The rash will fade after about a week, leaving a slight mark on the skin, but this will not be permanent. You are no longer at risk of passing on measles to others 4 days after you developed your rash.
If you catch measles, you’re infectious (can spread the virus) from 4 days before the rash appears and for 4 days after the rash appears.
Image: Auckland Regional Public Health Service – Te Whatu Ora
Most people will recover from measles after a week or two, but sometimes it can lead to serious complications, even death. Common complications that affect about 1 in every 15 cases include:
pneumonia – this is the main cause of deaths from measles.
Inflammation of the brain (encephalitis) occurs in about 1 in 1000 measles cases, with some of these people dying and 1 in 3 being left with permanent brain damage.
Other complications include sclerosing panencephalitis a degenerative brain disease (which can occur in 1 in 100,000 measles cases), problems with blood clotting, and inflammation of the small airways in the lungs, the heart, kidneys or liver.
Contact your doctor or get urgent medical advice if you or someone you know has measles and develops any of these symptoms.
If you or your child:
have trouble breathing
have a stiff neck
feel drowsy or cannot be woken up
are coughing up green or yellow thick mucous
have sore ears
have a fit (seizure)
do not pee for 10 hours.
For your child if:
they become floppy, very drowsy or are difficult to wake
their breathing becomes very fast or noisy
they become very pale or have blue lips or gums.
Always call first if you need to visit a medical practice or hospital.
Pregnant women who become ill with measles during pregnancy are at risk of miscarriage, going into labour early (premature labour) and having babies with low birthweight.
If you are pregnant and think you may have measles, or if you have come into contact with someone with measles, call your doctor or lead maternity carer as soon as possible.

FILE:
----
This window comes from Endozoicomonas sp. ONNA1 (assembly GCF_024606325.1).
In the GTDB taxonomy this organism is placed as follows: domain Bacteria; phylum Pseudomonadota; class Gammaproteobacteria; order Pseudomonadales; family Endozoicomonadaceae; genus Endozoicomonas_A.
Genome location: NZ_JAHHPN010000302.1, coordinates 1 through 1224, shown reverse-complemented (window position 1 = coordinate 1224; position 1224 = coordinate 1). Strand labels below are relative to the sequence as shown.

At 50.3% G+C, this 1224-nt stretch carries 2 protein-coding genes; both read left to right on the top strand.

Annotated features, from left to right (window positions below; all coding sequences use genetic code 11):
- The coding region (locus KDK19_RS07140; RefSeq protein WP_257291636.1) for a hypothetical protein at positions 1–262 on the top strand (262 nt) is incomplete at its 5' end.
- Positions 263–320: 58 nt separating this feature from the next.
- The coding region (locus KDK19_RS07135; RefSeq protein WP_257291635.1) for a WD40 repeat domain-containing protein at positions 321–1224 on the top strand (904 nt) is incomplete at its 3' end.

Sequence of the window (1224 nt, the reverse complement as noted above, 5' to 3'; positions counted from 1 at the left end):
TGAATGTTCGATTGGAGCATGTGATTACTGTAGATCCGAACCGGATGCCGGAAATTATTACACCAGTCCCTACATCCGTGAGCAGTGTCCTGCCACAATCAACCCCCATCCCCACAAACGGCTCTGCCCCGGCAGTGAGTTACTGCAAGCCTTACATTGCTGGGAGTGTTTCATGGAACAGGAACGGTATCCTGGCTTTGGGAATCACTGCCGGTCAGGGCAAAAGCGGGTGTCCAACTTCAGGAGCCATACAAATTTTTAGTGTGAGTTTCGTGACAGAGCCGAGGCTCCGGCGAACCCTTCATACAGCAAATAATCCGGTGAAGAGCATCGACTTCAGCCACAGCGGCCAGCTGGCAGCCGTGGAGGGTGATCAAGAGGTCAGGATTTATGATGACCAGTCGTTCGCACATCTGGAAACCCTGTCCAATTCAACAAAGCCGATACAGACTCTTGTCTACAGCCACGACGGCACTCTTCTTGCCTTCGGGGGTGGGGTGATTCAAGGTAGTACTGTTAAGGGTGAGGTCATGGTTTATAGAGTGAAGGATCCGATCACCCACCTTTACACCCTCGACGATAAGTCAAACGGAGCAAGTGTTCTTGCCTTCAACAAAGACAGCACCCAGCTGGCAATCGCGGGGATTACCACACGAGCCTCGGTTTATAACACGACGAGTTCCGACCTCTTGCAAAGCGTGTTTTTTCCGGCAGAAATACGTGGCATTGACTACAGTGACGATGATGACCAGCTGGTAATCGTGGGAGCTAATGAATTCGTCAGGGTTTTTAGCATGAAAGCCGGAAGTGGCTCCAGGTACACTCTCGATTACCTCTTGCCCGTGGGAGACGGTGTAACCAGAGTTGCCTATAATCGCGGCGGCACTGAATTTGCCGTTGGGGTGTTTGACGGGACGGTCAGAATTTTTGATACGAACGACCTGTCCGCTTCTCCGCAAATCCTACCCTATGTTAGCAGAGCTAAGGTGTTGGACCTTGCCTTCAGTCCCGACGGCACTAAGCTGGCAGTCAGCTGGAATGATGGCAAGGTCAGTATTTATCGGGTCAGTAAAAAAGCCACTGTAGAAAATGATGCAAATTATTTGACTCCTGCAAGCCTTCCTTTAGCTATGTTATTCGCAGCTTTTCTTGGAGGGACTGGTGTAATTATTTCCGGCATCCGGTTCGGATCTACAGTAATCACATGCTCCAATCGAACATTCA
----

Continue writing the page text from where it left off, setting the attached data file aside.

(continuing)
Pregnant women should not be given the measles vaccine during pregnancy but close contacts of pregnant women should be vaccinated to help protect both the mother and unborn baby from exposure. Read more about measles and pregnancy.(external link)
You are considered to be at risk of getting measles if you were born after 1 January 1969 AND:
have not had measles before
have not had 2 doses of the MMR vaccine at or after 12 months of age
Measles information(external link) is available in a range of different languages from the Te Whatu Ora site. Translations in: Arabic, Cook Island Māori, Fijian, Hindi, Kiribati, Niuean, Simplified Chinese, Traditional Chinese, te reo Māori, Tagalog, Tokelau, Tongan, Tuvaluan, Urdu, Samoan, Rotuman, Persian and Punjabi.
Nikki Turner discusses the management of measles in New Zealand. Nikki is an academic general practitioner and an associate professor in the Department of General Practice and Primary Care, University of Auckland. She works part time as a GP in Wellington and is director of the Immunisation Advisory Centre (IMAC).
Ben Harris, a medical microbiology scientist talks about the following topics:
Can you be fully vaccinated and still catch measles?
When was measles vaccination introduced to NZ?
Why do people born before this date in NZ not have to get vaccinated?\